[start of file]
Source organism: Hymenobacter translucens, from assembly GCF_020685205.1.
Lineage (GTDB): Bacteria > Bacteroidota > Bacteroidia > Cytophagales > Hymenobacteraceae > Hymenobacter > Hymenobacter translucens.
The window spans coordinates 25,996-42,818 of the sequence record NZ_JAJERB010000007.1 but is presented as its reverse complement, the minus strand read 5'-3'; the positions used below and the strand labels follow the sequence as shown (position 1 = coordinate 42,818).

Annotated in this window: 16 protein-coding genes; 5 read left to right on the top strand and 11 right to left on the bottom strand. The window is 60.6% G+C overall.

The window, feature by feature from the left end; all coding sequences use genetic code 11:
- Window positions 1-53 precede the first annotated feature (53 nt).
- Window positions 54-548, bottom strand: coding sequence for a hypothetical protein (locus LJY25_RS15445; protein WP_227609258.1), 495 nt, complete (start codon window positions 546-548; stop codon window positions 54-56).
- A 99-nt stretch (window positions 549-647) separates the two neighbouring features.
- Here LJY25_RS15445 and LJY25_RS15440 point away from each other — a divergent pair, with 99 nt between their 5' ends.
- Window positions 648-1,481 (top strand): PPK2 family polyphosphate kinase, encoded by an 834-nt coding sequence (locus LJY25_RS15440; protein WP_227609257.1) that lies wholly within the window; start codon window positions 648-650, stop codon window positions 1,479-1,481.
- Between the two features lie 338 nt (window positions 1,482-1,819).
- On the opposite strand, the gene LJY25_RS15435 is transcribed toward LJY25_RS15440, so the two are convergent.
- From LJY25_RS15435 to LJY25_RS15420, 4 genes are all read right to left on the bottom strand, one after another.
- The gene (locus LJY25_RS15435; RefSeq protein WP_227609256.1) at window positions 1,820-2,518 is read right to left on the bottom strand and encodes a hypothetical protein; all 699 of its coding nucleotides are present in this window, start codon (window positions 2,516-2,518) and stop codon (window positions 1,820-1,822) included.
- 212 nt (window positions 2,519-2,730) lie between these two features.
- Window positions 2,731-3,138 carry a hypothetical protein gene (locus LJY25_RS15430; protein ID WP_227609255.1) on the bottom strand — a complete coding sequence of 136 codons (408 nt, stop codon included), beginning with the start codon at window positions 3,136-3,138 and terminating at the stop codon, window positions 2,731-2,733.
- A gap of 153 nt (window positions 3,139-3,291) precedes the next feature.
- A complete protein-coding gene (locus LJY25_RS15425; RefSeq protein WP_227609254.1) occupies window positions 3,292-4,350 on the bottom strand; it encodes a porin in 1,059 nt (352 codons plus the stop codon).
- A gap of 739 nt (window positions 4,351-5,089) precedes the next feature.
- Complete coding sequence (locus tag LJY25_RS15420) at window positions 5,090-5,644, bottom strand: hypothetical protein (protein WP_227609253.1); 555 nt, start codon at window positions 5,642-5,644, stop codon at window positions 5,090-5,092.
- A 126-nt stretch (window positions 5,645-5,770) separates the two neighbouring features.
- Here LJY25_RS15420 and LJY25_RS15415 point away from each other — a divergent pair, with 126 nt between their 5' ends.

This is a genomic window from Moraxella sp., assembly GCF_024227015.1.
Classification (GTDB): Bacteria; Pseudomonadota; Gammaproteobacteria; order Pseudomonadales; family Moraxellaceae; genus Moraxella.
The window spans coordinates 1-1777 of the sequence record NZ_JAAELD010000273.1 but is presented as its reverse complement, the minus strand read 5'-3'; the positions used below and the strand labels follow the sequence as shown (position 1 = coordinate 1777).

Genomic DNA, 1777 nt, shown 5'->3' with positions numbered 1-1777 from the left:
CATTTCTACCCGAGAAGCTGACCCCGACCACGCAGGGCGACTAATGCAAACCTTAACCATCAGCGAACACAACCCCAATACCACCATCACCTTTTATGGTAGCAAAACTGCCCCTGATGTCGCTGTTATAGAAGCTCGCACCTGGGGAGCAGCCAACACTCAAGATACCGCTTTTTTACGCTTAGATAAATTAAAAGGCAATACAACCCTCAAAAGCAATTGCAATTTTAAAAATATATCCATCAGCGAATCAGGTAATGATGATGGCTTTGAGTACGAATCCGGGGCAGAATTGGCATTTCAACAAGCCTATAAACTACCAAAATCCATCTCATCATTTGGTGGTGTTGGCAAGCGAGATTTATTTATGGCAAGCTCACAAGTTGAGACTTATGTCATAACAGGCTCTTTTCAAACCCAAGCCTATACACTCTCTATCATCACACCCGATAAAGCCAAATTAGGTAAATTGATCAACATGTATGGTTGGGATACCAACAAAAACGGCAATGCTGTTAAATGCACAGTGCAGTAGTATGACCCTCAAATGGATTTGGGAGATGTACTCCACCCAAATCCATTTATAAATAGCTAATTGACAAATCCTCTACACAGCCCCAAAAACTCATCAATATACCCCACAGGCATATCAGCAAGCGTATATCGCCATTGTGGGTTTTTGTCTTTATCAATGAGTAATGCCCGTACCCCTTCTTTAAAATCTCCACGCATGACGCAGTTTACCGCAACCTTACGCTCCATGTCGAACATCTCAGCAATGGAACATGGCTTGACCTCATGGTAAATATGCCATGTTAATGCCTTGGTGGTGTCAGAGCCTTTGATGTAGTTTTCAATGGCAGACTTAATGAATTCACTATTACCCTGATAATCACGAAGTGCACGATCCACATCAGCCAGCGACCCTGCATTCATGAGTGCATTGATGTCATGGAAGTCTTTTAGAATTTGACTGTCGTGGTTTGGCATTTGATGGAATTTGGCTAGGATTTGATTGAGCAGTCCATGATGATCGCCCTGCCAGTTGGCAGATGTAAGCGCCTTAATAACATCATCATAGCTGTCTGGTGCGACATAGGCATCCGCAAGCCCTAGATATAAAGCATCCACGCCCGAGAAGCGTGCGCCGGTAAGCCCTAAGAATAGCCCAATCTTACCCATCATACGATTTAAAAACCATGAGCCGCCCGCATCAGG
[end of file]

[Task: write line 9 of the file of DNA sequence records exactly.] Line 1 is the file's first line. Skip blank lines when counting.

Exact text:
- Here LJY25_RS15445 and LJY25_RS15440 point away from each other — a divergent pair, with 99 nt between their 5' ends.